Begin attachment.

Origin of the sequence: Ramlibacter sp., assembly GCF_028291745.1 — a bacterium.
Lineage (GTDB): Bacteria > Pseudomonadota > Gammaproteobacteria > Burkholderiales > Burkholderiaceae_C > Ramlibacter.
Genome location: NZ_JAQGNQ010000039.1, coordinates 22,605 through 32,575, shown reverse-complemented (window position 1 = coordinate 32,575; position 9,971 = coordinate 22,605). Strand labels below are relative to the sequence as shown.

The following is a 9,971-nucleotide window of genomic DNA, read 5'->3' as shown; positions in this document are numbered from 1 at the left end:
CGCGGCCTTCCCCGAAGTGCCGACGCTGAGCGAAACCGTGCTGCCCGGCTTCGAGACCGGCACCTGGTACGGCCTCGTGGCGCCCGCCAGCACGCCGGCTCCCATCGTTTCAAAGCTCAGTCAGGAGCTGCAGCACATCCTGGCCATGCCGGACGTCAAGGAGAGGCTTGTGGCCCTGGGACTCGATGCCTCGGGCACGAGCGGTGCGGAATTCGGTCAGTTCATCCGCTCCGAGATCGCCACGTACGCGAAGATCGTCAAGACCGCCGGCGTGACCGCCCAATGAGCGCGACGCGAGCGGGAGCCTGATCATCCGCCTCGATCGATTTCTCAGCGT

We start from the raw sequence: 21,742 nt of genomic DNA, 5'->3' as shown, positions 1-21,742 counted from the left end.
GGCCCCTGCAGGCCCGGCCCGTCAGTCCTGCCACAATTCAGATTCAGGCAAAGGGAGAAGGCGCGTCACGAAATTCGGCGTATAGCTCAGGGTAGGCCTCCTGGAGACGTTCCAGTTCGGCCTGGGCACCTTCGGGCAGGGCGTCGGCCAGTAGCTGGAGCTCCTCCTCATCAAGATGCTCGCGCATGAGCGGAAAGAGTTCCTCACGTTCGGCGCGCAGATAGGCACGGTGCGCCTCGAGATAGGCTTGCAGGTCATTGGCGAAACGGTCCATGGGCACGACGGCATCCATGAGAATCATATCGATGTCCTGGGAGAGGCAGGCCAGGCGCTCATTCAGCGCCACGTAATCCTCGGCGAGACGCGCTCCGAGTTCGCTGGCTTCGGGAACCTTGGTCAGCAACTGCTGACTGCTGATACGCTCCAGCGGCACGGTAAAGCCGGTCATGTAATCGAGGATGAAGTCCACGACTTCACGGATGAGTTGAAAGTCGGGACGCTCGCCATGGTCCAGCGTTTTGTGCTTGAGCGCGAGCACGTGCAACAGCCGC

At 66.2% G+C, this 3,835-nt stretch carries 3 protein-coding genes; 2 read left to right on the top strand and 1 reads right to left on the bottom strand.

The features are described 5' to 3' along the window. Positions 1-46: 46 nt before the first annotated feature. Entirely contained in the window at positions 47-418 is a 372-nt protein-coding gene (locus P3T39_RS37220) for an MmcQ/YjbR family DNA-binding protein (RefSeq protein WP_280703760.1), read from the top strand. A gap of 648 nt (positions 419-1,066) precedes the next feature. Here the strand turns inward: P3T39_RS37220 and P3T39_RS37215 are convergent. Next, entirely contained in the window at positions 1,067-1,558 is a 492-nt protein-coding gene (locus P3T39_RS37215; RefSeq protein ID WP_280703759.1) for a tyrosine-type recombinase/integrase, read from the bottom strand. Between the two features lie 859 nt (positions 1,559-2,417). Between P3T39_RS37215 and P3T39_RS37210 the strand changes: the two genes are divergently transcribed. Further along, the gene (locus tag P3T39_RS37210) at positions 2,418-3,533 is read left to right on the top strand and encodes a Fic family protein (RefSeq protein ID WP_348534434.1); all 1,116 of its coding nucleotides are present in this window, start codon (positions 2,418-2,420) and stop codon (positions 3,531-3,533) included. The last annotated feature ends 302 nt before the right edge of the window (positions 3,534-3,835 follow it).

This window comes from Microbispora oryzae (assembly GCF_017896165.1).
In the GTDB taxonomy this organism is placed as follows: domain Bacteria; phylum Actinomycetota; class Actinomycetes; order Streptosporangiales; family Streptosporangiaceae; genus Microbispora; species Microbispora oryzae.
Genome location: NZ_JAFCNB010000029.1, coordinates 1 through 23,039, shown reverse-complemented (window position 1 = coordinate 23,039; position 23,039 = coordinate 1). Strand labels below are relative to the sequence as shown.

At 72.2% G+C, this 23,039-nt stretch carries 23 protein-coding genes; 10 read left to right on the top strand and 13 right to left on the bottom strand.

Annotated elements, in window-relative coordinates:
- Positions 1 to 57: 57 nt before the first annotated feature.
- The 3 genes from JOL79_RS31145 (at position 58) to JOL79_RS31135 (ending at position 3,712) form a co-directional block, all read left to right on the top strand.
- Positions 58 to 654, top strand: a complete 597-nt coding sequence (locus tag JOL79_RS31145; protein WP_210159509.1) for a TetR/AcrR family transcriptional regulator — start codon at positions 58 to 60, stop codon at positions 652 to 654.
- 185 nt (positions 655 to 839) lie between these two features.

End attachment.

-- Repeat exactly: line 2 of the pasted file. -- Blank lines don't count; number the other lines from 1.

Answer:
Lineage (GTDB): Bacteria > Pseudomonadota > Gammaproteobacteria > Burkholderiales > Burkholderiaceae_C > Ramlibacter.